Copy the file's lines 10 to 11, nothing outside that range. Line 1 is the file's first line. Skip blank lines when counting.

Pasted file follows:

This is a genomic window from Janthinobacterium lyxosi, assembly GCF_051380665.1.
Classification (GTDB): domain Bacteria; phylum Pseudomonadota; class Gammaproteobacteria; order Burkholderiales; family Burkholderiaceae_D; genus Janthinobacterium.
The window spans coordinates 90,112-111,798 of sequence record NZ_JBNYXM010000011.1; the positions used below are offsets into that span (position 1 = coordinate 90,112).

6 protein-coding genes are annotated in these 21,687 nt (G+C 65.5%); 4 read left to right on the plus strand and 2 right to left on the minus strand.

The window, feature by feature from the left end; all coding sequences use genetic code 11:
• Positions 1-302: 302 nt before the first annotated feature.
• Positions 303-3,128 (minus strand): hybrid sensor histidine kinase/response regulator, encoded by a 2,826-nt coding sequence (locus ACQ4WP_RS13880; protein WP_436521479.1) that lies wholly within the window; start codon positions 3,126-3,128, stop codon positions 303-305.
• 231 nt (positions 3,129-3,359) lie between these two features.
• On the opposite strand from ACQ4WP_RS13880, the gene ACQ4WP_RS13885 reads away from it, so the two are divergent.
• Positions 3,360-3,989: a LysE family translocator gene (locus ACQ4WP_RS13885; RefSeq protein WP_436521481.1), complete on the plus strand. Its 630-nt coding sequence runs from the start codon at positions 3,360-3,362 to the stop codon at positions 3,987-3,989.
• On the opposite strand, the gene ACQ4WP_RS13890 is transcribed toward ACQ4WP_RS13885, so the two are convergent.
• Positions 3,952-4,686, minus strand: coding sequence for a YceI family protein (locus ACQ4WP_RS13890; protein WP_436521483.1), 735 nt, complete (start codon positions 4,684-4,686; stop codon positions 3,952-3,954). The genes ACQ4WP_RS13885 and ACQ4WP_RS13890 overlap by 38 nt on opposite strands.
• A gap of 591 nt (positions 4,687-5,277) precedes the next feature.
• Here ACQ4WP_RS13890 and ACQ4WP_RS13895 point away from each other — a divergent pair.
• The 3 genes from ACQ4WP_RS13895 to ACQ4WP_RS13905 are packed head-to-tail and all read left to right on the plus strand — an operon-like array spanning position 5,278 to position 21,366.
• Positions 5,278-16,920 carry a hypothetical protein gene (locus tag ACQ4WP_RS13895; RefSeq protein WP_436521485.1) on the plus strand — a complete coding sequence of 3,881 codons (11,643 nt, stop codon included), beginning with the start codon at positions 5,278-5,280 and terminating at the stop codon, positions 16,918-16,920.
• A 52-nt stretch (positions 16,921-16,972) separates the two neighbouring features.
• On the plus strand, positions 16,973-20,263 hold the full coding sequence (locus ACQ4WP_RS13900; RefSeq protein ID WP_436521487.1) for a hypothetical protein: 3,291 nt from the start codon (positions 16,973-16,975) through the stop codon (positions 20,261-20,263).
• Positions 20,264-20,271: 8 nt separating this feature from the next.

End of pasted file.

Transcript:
• Positions 3,360-3,989: a LysE family translocator gene (locus ACQ4WP_RS13885; RefSeq protein WP_436521481.1), complete on the plus strand. Its 630-nt coding sequence runs from the start codon at positions 3,360-3,362 to the stop codon at positions 3,987-3,989.
• On the opposite strand, the gene ACQ4WP_RS13890 is transcribed toward ACQ4WP_RS13885, so the two are convergent.